New Camera Documents Morning Hike at Cromwell Valley Park
PARKVILLE, MD —
I made an impulse buy on Black Friday this year and purchased a Sony a6000 mirrorless camera. I’m a lifelong Nikon user, but there is something that intrigued me about the Sony mirrorless cameras, not least of which was the price tag (about $600 for the camera, two lenses, memory card, and a bag).
My body is breaking down slowly but surely, and my professional Nikon gear is starting to feel heavier and heavier, especially on personal excursions like this morning’s hike at Cromwell Valley Park. The Nikon weighs in at just under two pounds, not including the lens, which can sometimes weigh a pound in itself. The a6000, meanwhile, weights three-quarters of a pound with the lenses adding negligible ounces to the overall weight..
My main concern with my new mirrorless camera is picture quality. Nikon has been an industry standard for decades and for good reason, but Sony knows a thing or two about cameras and electronics as well, and even manufactures Nikon’s camera sensors in its factory.
This morning’s hike at Cromwell Valley Park was my first real chance to take the new camera in the field with me. The lack of weight alone made it such a joy to use. I didn’t feel my shoulders getting sore midway through the hike because my bulky DSLR, lenses, and tripod were weighing me down. I also loved the optical viewfinder, which allowed me to see the scene as it is and make adjustments to my exposure on the fly.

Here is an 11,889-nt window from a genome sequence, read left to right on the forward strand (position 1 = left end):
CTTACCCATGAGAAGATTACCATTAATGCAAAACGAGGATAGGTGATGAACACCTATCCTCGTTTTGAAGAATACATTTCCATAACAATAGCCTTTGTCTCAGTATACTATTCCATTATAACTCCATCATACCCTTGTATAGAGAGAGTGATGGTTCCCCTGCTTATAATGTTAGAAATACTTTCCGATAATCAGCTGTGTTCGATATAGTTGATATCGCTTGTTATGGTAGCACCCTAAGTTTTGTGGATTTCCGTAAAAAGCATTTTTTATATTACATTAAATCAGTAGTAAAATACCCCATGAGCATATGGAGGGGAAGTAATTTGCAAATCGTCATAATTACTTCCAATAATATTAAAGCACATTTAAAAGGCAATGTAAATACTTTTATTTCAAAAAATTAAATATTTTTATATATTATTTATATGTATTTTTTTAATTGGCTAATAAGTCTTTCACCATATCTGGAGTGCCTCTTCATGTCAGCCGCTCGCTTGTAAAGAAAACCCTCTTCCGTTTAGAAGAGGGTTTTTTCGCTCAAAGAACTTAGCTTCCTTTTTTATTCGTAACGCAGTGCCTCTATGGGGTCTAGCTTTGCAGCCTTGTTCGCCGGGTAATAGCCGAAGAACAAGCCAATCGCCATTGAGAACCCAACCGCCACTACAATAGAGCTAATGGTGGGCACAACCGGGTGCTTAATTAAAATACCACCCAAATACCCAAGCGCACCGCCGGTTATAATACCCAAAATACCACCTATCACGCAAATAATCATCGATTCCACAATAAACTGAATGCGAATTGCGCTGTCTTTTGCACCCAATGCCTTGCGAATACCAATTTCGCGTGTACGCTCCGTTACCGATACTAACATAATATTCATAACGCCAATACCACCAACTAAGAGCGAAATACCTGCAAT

When I uploaded the images to my computer when we got home, I was pleasantly surprised with the high quality of the images themselves. The a6000 is a crop sensor, which means I don’t get as much picture in the frame or as much resolution as my full frame Nikon workhorses, but again, the lightweight gear and the what-you-see-is-what-you-get digital viewfinder makes up for any crop in the sensor.
What do you think about the images below? Did I lose any quality using my Sony a6000?